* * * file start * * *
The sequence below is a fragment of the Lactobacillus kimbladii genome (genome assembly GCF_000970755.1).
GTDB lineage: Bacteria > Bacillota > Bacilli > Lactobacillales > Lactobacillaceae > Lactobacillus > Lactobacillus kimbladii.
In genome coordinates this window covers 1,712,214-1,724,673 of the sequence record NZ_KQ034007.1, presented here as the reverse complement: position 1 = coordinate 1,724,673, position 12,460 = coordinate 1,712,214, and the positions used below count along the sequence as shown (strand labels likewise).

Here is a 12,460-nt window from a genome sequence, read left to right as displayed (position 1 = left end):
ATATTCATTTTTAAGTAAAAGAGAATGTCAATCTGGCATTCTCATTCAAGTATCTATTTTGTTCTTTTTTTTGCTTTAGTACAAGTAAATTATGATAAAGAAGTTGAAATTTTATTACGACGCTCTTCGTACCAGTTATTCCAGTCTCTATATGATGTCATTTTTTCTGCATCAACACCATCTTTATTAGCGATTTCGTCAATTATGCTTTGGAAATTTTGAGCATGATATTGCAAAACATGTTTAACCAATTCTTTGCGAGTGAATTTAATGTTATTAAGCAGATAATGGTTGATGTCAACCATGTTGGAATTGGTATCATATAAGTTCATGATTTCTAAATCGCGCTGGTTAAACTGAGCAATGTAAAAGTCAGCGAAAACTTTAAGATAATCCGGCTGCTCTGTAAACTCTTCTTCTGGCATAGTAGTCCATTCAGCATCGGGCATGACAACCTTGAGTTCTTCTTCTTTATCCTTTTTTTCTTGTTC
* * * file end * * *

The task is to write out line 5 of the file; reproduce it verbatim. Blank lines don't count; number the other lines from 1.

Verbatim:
ATATTCATTTTTAAGTAAAAGAGAATGTCAATCTGGCATTCTCATTCAAGTATCTATTTTGTTCTTTTTTTTGCTTTAGTACAAGTAAATTATGATAAAGAAGTTGAAATTTTATTACGACGCTCTTCGTACCAGTTATTCCAGTCTCTATATGATGTCATTTTTTCTGCATCAACACCATCTTTATTAGCGATTTCGTCAATTATGCTTTGGAAATTTTGAGCATGATATTGCAAAACATGTTTAACCAATTCTTTGCGAGTGAATTTAATGTTATTAAGCAGATAATGGTTGATGTCAACCATGTTGGAATTGGTATCATATAAGTTCATGATTTCTAAATCGCGCTGGTTAAACTGAGCAATGTAAAAGTCAGCGAAAACTTTAAGATAATCCGGCTGCTCTGTAAACTCTTCTTCTGGCATAGTAGTCCATTCAGCATCGGGCATGACAACCTTGAGTTCTTCTTCTTTATCCTTTTTTTCTTGTTC